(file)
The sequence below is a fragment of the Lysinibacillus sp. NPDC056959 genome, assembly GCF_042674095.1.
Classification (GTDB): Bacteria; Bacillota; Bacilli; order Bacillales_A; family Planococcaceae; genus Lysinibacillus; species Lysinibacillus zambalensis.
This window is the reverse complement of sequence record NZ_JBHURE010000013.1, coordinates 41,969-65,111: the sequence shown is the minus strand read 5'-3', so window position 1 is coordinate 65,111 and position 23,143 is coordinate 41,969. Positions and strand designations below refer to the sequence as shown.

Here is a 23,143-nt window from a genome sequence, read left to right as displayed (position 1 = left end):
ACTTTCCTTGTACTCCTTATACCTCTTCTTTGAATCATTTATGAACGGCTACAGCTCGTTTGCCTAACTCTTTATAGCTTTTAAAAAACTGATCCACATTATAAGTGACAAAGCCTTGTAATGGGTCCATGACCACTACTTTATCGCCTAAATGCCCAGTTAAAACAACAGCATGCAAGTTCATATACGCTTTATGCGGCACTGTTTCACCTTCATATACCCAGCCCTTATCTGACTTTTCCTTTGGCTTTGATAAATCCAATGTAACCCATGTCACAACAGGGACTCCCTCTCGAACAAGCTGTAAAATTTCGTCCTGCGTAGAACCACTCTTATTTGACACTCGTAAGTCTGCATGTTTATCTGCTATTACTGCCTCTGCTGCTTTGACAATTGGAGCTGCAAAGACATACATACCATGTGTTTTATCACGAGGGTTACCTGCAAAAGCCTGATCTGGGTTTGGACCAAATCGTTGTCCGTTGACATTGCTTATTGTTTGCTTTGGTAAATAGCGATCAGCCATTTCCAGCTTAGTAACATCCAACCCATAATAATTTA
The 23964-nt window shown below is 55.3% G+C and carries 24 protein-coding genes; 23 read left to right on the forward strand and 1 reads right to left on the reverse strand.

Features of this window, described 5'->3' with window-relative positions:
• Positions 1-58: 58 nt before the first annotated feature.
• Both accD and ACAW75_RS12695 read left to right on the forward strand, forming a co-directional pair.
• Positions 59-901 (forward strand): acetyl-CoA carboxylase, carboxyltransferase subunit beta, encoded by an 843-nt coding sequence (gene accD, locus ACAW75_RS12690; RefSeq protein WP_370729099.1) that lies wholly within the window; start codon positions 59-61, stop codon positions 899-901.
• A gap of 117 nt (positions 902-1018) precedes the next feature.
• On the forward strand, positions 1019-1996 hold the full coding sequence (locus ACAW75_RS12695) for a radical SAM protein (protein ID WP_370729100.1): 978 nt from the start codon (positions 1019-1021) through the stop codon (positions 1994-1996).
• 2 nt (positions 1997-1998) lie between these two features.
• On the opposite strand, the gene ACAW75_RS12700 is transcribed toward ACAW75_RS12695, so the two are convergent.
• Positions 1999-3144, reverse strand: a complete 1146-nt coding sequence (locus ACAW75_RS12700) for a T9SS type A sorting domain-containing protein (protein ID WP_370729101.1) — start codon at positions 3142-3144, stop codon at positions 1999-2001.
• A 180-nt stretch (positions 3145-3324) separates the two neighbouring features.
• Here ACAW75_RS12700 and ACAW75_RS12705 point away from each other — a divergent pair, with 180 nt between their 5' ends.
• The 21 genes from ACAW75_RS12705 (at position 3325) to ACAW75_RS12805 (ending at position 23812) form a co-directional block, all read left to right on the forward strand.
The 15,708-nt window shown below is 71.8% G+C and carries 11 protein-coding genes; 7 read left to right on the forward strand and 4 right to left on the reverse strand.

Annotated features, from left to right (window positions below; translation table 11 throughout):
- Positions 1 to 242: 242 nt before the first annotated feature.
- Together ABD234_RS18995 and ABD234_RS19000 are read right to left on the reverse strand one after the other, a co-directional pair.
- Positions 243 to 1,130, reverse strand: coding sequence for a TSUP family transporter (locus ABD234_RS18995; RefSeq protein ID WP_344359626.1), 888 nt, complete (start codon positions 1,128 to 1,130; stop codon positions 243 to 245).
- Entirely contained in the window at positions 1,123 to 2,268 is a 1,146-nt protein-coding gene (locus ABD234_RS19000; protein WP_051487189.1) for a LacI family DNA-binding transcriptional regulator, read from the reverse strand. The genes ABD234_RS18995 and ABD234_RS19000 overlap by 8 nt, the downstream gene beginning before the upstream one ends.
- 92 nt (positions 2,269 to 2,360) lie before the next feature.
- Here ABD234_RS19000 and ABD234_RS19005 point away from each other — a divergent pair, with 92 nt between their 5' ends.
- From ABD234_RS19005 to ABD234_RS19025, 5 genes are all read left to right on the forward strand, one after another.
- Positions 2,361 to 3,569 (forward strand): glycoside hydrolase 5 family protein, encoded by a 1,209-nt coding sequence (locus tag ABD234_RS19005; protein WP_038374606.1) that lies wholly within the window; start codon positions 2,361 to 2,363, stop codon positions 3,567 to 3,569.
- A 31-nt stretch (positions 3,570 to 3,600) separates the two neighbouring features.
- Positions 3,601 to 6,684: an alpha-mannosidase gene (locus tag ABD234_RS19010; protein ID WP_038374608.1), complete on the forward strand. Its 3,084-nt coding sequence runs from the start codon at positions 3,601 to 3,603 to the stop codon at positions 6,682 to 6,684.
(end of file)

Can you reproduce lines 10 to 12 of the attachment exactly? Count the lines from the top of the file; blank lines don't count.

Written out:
• Positions 59-901 (forward strand): acetyl-CoA carboxylase, carboxyltransferase subunit beta, encoded by an 843-nt coding sequence (gene accD, locus ACAW75_RS12690; RefSeq protein WP_370729099.1) that lies wholly within the window; start codon positions 59-61, stop codon positions 899-901.
• A gap of 117 nt (positions 902-1018) precedes the next feature.
• On the forward strand, positions 1019-1996 hold the full coding sequence (locus ACAW75_RS12695) for a radical SAM protein (protein ID WP_370729100.1): 978 nt from the start codon (positions 1019-1021) through the stop codon (positions 1994-1996).